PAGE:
Apple has publicly acknowledged that the butterfly switch keyboards in some MacBook and MacBook Pro computers have given consumers some trouble, and it has launched a new repair service program that promises to fix problems with those keyboards for free, regardless of whether the consumer purchased AppleCare.
Apple says in its public documentation on the program that certain models of MacBook and MacBook Pro "may exhibit one or more of the following behaviors":
- Letters or characters repeat unexpectedly
- Letters or characters do not appear
- Key(s) feel "sticky" or do not respond in a consistent manner
When they do, "Apple or an Apple Authorized Service Provider will service eligible MacBook and MacBook Pro keyboards, free of charge." Apple also says that consumers who previously paid for a repair can contact the company to request a refund.
A 32-year-old woman who visited a rural area outside of Moscow returned home with a surprising stowaway—in her face. And it was a restless one at that, according to a short report published this week in the New England Journal of Medicine (NEJM).
After her trip, she noticed an unusual lump on her cheek, below her left eye. Five days later it was gone, but another had formed just above her left eye. Ten days after that, a lump resurfaced on her upper lip, causing massive swelling.
To track the progress of her roving blemish, she took selfies. In reports to doctors, she said that the nodules caused some burning and itchiness but no other symptoms or problems. She also noted her recent trip and recalled being frequently bitten by mosquitoes.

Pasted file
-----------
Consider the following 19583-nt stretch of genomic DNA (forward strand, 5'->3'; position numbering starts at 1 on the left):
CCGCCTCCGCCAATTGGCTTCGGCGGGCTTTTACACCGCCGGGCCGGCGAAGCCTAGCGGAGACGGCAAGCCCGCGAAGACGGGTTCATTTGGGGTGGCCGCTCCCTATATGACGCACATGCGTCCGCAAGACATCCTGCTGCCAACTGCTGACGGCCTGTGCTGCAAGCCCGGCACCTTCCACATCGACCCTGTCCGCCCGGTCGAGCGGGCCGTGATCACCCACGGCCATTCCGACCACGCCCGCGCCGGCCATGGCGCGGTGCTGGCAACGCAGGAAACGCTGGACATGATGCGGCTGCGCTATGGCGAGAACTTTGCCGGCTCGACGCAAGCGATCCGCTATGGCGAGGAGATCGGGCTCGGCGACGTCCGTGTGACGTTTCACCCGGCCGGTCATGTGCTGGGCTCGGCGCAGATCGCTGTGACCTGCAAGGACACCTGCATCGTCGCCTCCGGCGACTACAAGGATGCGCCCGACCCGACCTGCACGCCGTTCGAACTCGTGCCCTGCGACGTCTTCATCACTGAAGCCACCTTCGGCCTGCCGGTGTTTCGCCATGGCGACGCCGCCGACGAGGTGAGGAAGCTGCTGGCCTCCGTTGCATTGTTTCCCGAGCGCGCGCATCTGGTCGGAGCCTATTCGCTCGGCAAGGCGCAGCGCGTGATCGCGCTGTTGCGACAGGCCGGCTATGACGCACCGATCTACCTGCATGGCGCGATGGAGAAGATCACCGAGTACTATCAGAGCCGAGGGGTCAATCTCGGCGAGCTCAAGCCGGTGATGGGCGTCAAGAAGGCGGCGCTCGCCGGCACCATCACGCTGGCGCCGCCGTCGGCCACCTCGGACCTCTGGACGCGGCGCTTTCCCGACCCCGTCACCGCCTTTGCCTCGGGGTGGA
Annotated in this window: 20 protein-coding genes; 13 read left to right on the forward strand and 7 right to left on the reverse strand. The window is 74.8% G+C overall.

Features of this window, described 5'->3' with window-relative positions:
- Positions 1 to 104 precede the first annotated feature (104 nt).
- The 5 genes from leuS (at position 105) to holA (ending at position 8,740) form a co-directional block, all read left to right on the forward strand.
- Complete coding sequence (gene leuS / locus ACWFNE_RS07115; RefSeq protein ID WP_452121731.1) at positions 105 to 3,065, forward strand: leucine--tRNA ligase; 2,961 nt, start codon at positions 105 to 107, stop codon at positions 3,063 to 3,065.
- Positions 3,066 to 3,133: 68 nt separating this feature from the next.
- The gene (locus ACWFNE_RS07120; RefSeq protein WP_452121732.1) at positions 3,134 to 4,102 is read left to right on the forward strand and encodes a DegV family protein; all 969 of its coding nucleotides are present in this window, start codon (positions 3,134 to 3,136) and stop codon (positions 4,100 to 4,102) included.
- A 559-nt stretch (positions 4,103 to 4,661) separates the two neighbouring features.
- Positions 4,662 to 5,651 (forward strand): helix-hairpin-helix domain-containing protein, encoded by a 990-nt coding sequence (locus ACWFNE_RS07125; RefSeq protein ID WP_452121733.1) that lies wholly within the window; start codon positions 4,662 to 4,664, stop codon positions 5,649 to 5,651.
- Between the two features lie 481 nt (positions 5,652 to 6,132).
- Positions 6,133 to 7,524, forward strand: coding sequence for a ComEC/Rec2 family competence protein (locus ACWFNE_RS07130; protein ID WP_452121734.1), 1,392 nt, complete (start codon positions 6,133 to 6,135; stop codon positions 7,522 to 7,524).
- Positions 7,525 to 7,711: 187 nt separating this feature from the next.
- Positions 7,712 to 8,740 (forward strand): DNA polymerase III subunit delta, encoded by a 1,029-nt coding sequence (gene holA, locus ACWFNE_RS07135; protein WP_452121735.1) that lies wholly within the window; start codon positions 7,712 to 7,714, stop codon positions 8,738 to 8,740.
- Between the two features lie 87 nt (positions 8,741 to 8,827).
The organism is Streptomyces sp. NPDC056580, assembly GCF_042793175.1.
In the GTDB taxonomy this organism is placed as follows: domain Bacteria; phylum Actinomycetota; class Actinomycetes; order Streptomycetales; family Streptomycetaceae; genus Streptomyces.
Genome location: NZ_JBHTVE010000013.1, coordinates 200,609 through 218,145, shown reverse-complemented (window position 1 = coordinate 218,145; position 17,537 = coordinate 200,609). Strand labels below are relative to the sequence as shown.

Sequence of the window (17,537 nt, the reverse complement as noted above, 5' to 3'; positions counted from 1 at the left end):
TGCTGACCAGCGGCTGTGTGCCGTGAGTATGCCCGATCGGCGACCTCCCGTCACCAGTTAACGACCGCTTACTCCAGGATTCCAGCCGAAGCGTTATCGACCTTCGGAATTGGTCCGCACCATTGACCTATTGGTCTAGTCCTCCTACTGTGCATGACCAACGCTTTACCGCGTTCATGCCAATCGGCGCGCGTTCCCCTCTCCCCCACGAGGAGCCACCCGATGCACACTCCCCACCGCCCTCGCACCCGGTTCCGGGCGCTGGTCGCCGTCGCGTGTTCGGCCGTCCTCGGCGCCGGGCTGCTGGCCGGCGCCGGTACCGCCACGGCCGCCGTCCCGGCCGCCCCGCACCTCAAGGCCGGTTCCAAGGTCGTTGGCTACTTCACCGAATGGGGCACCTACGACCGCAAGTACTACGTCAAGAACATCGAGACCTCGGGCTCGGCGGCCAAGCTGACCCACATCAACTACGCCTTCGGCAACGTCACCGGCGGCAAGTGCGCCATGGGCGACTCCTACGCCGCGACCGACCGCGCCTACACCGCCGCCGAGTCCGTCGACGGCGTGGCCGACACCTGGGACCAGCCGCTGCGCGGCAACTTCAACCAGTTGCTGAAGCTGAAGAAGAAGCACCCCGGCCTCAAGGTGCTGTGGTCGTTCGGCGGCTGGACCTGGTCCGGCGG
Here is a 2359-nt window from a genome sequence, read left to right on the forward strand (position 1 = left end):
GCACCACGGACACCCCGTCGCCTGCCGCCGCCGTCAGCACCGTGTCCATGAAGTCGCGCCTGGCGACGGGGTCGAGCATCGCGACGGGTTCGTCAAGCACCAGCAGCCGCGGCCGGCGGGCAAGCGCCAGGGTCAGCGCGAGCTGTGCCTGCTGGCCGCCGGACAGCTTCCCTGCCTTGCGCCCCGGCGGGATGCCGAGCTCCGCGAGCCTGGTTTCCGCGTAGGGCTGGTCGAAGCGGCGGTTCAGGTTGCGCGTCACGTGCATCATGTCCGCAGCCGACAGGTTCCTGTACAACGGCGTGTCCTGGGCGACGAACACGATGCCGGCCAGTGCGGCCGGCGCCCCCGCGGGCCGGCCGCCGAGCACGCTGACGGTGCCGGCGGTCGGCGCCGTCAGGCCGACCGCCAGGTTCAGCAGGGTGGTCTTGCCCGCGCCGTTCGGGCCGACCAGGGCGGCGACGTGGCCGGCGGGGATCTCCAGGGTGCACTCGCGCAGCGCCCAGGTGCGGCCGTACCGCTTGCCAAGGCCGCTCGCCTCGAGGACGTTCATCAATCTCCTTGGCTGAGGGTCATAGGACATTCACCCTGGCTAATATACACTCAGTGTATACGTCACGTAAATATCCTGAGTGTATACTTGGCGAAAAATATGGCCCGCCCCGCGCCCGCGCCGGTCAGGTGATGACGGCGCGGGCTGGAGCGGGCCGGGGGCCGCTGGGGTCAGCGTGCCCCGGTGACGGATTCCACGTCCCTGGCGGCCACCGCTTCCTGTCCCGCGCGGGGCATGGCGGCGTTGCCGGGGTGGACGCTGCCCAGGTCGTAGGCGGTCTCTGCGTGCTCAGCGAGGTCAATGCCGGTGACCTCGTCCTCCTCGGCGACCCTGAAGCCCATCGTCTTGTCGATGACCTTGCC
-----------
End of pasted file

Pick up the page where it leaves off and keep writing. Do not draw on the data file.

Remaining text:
Details of the SDM1000, tentatively named Snapdragon 1000, a new Qualcomm chip built for Windows 10 laptops, have started to trickle out.
Microsoft's development of Windows 10 for ARM has seen the company partner with chip company Qualcomm. The first Windows 10 on ARM machines use the Snapdragon 835 processor, with designs based on the Snapdragon 850 (a higher clocked Snapdragon 845 intended for laptops) expected later this year. Snapdragon 1000 will be the follow-up to the 850.
The Snapdragon 1000 is believed to be an even more powerful laptop chip intended to go head to head with Intel's Y- and U-series Core processors. These have a 4.5W and 15W power envelope, respectively, and are used in a wide range of tablets and Ultrabook-type laptops. The Snapdragon 1000 is reported to have a 6.5W power draw for the CPU itself, with a total power draw of 12W for the entire SoC. The Snapdragon 1000 test platform has 16GB of LPDDR4X RAM and two 128GB UFS flash drives. It also has 802.11ad gigabit Wi-Fi, gigabit LTE, and a new power management controller.
Tesla is planning to close 13 or 14 solar installation locations that were set up by SolarCity before Tesla purchased the company in 2016. Tesla will also end its partnership with Home Depot at the end of the year.
The new information was first reported by Reuters, which obtained internal emails and documents detailing the closures. A Tesla spokesperson told Ars that the closures are part of the layoffs it announced in early June.